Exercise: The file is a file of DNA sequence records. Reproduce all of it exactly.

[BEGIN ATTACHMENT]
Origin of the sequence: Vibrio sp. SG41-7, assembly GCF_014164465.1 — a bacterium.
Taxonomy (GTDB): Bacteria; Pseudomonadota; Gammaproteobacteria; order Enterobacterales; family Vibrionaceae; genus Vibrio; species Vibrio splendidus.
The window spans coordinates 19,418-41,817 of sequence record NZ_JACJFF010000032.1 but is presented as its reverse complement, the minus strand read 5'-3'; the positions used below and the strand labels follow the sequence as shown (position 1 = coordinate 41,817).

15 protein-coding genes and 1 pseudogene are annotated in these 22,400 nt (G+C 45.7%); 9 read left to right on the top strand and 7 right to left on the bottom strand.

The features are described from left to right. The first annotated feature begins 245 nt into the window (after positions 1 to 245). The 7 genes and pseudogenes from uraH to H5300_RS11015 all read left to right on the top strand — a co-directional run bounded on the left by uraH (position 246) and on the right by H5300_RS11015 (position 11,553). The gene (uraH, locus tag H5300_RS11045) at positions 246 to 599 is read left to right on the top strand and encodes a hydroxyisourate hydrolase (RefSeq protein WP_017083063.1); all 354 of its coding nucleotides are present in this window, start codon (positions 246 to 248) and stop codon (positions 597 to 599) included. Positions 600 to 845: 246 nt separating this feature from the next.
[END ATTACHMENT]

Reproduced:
Origin of the sequence: Vibrio sp. SG41-7, assembly GCF_014164465.1 — a bacterium.
Taxonomy (GTDB): Bacteria; Pseudomonadota; Gammaproteobacteria; order Enterobacterales; family Vibrionaceae; genus Vibrio; species Vibrio splendidus.
The window spans coordinates 19,418-41,817 of sequence record NZ_JACJFF010000032.1 but is presented as its reverse complement, the minus strand read 5'-3'; the positions used below and the strand labels follow the sequence as shown (position 1 = coordinate 41,817).

15 protein-coding genes and 1 pseudogene are annotated in these 22,400 nt (G+C 45.7%); 9 read left to right on the top strand and 7 right to left on the bottom strand.

The features are described from left to right. The first annotated feature begins 245 nt into the window (after positions 1 to 245). The 7 genes and pseudogenes from uraH to H5300_RS11015 all read left to right on the top strand — a co-directional run bounded on the left by uraH (position 246) and on the right by H5300_RS11015 (position 11,553). The gene (uraH, locus tag H5300_RS11045) at positions 246 to 599 is read left to right on the top strand and encodes a hydroxyisourate hydrolase (RefSeq protein WP_017083063.1); all 354 of its coding nucleotides are present in this window, start codon (positions 246 to 248) and stop codon (positions 597 to 599) included. Positions 600 to 845: 246 nt separating this feature from the next.